The Czech news site iDNES published an interesting report on Margaret Thatcher yesterday. Apparently, when Thatcher became Prime Minister in 1979, she immediately ran roughshod over staff trying to spend 1,836 pounds (over 7,200 pounds in today’s money) on modifying 10 Downing Street to suit the new residents.

The aptly named Iron Lady demanded the paperwork and started making decisions. I’ve got my own dishes and linen for our bedroom, she said, and I’ll buy my own ironing board, thank you very much. And so on, and so forth. (“I can’t believe these numbers,” wrote her assistant in the margins. “I can’t, either,” added Thatcher.)

Hurricane Maggie  stunned not just staff. Everyone within her long reach was affected. Welsh politician Nicholas Edwards, for instance, was taken to task for his plans to renovate the ministerial apartment in Cardiff – for 26,000 pounds sterling. “Great idea,” Thatcher wrote him, “but not at that cost. I can’t believe that renovation of a one-bedroom apartment could cost that much. Get some more estimates.”

Edwards’ apartment was ultimately renovated for 12,000 pounds sterling, or 46% of the original estimate.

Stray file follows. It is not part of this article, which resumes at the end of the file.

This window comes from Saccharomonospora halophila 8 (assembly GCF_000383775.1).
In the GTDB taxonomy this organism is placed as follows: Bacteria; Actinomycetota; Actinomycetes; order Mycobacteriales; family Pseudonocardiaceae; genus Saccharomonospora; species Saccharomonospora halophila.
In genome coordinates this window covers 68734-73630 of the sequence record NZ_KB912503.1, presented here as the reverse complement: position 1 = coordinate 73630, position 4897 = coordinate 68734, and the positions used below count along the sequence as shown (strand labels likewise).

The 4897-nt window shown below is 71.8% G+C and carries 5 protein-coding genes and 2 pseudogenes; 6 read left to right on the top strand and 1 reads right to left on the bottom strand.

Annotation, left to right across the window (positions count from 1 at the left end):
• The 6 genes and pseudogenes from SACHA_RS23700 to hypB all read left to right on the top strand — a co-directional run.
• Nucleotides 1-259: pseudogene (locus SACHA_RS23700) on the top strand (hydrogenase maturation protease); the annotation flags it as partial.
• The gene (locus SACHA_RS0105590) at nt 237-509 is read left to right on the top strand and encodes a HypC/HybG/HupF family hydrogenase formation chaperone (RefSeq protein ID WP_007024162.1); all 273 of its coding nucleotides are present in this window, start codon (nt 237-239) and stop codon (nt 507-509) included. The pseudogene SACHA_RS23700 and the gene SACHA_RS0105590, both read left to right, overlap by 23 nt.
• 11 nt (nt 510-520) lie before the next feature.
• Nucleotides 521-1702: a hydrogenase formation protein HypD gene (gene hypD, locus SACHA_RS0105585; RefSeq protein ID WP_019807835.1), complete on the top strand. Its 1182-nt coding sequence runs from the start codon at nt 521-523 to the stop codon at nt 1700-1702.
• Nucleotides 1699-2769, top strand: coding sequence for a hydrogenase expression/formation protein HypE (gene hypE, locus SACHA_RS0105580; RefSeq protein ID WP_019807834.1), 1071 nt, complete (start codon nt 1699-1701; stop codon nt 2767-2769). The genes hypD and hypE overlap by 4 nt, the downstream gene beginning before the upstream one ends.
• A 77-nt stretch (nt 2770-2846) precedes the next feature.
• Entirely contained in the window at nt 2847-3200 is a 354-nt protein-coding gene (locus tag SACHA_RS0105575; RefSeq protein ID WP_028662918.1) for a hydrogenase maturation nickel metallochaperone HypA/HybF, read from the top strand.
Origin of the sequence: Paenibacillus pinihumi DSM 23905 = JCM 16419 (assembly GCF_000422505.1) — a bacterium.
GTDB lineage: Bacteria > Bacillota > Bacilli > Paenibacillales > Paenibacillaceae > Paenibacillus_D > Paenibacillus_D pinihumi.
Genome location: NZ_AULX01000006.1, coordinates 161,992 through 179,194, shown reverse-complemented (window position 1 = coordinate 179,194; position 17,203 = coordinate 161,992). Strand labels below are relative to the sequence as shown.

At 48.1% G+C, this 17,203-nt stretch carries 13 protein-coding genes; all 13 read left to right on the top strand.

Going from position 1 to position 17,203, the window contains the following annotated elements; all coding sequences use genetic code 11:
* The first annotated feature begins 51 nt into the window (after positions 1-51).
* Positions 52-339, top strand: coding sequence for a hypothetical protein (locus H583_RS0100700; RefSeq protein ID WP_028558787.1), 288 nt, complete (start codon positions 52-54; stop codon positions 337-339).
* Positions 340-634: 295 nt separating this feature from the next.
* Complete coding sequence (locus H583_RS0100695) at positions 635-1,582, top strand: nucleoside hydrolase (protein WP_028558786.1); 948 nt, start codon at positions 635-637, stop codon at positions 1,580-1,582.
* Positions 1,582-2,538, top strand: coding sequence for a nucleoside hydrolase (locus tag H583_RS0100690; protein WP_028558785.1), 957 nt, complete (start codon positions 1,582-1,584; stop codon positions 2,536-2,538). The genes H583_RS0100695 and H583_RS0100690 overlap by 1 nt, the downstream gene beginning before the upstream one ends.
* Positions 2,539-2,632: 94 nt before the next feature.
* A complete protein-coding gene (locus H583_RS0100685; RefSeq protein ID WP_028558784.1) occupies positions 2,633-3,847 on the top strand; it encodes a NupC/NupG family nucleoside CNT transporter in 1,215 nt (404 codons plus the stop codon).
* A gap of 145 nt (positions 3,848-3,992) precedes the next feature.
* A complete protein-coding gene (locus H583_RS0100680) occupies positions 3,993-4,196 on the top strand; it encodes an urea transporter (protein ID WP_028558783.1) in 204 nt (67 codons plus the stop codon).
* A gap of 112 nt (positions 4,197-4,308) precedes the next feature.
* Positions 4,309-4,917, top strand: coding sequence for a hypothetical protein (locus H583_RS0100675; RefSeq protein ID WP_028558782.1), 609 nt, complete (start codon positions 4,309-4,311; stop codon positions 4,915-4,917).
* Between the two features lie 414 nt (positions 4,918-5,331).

That’s the kind of firm hand that every budget needs, be it my personal checking account or the U.S. federal budget (oh, wait, what budget?). It takes courage, it takes determination and, above all, it takes experience.

Mrs. Thatcher is of a generation which grew up in war and post-war scarcity, and knew how to make a good home while economizing. These are all real-world skills that apparently our well-heeled politicians, with Barack Obama in the lead, do not possess.

The time to sweep them out and to replace them with mini-Thatchers is now, if not yesterday.


About Michael J. Kubat

I'm a grumpy Czech-born clinical social worker who is vitally interested in the survival in the United States as a viable democracy and a beacon of hope for the rest of the world.
This entry was posted in bloated government, Britain, economy, Obama administration and tagged , , , , . Bookmark the permalink.

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